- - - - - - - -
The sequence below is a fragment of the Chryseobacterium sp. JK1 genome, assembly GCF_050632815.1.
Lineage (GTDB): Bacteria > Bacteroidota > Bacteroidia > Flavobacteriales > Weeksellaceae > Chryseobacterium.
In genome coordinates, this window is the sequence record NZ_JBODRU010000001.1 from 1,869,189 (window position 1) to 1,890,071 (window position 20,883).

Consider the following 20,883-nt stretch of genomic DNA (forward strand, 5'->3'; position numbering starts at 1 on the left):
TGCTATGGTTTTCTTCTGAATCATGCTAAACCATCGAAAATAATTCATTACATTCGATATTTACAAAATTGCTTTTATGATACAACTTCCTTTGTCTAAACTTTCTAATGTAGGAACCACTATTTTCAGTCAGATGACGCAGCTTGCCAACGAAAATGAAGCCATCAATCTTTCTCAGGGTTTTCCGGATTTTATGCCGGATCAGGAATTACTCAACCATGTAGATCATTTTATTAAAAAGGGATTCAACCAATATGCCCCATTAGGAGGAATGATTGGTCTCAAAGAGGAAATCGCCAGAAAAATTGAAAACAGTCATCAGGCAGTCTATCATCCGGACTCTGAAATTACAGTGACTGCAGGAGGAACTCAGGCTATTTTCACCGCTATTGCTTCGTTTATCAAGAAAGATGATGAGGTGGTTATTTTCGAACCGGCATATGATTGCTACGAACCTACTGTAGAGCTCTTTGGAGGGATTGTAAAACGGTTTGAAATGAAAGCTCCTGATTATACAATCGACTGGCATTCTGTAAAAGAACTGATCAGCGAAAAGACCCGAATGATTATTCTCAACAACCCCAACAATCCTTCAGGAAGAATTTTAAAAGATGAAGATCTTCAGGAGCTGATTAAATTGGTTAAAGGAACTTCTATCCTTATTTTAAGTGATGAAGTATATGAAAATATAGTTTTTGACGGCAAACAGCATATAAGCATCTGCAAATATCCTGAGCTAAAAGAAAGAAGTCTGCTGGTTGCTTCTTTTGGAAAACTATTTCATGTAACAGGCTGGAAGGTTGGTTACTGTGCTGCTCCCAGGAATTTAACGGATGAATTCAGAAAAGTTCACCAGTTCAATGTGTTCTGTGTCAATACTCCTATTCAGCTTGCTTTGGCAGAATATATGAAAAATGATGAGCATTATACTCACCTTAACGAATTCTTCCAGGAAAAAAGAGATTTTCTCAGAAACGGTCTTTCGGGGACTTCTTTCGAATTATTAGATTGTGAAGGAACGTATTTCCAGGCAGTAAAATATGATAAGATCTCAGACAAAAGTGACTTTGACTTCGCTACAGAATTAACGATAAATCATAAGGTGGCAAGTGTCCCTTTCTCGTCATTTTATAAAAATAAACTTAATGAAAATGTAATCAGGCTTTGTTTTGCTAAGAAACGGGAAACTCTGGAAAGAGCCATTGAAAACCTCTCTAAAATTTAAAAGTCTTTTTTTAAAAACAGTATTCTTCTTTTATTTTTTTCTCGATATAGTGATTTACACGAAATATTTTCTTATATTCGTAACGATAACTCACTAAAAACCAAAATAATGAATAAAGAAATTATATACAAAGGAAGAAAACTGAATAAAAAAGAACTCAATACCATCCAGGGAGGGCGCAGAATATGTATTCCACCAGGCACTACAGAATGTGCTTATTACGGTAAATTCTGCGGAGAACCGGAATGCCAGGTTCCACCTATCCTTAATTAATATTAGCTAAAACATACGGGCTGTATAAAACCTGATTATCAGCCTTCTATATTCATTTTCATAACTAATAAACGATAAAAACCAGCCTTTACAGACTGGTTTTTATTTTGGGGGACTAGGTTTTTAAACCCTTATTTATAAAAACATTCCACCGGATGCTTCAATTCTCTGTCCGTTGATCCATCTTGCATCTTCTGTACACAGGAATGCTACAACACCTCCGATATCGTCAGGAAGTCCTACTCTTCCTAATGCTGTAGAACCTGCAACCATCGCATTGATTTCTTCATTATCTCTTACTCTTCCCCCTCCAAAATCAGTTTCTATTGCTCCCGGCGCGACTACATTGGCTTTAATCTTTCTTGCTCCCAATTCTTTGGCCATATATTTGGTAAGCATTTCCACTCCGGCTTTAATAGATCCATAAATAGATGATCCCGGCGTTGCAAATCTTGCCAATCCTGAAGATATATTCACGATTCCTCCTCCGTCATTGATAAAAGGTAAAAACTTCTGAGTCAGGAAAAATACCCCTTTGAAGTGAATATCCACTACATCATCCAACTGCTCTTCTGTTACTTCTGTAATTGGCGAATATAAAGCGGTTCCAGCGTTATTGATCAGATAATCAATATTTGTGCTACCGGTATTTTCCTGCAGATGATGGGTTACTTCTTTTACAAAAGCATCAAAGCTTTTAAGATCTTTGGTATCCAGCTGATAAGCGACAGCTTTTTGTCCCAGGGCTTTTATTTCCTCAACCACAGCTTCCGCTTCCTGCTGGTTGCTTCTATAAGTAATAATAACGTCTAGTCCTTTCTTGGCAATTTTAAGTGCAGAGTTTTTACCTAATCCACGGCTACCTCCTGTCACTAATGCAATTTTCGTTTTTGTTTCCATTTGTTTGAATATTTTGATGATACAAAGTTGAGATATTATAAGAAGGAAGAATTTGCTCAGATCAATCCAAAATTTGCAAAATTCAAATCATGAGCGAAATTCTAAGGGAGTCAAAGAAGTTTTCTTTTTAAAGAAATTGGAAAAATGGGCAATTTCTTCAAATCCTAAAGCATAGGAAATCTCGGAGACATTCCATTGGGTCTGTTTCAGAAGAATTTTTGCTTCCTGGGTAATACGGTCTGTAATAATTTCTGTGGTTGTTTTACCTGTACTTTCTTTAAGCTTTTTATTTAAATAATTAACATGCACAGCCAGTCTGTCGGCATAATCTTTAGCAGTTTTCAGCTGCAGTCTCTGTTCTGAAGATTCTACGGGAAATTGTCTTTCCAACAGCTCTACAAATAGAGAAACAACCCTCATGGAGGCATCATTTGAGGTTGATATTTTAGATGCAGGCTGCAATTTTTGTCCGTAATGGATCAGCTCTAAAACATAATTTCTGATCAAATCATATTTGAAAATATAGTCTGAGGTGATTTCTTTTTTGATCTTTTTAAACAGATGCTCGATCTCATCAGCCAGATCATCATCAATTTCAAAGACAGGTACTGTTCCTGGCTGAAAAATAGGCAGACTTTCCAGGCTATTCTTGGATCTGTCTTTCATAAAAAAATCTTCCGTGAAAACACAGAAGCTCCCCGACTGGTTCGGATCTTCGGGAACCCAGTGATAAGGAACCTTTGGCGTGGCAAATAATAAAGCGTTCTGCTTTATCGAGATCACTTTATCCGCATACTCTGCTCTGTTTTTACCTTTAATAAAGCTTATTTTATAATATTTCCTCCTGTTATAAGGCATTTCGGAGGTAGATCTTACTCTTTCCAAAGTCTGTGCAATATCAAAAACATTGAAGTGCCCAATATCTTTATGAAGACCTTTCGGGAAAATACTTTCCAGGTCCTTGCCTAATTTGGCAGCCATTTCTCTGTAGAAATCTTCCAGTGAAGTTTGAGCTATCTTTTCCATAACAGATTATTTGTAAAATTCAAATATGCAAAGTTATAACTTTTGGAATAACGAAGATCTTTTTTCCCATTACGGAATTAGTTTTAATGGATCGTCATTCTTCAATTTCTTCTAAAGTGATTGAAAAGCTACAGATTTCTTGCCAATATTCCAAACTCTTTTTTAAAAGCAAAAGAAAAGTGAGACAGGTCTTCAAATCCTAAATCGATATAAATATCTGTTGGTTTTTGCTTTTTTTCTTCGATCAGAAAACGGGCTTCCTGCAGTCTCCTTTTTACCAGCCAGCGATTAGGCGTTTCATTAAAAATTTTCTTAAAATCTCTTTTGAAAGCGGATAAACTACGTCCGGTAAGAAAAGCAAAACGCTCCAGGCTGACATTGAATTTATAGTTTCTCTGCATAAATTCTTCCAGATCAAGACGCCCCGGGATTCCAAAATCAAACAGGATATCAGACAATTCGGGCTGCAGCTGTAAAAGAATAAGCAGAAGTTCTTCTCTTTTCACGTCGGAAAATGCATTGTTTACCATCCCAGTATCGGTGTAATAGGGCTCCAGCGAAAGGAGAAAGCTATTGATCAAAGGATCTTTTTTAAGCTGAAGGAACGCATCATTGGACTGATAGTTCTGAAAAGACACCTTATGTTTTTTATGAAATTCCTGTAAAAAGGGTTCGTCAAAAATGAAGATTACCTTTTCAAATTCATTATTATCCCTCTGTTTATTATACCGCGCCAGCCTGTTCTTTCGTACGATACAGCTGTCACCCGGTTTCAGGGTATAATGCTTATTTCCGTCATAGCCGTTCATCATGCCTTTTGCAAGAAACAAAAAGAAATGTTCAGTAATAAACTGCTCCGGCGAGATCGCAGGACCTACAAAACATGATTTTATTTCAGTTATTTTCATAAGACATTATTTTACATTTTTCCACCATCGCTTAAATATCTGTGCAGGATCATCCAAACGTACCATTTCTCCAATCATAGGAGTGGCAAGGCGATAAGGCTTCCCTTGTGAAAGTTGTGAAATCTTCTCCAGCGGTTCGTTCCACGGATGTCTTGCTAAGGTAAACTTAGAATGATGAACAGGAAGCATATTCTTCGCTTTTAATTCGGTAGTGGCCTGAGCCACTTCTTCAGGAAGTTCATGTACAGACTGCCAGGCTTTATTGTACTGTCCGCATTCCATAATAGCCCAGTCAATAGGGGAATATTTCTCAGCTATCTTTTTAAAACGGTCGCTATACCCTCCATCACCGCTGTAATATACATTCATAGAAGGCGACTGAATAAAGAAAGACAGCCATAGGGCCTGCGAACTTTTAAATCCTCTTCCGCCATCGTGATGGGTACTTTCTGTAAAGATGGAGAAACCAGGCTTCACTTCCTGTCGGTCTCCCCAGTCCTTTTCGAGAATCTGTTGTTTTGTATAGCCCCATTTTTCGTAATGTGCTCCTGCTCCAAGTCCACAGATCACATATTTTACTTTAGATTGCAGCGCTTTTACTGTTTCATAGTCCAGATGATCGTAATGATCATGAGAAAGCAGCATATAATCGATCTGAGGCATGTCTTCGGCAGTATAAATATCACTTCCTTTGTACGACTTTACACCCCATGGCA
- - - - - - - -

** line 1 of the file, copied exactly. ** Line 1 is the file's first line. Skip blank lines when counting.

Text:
The sequence below is a fragment of the Chryseobacterium sp. JK1 genome, assembly GCF_050632815.1.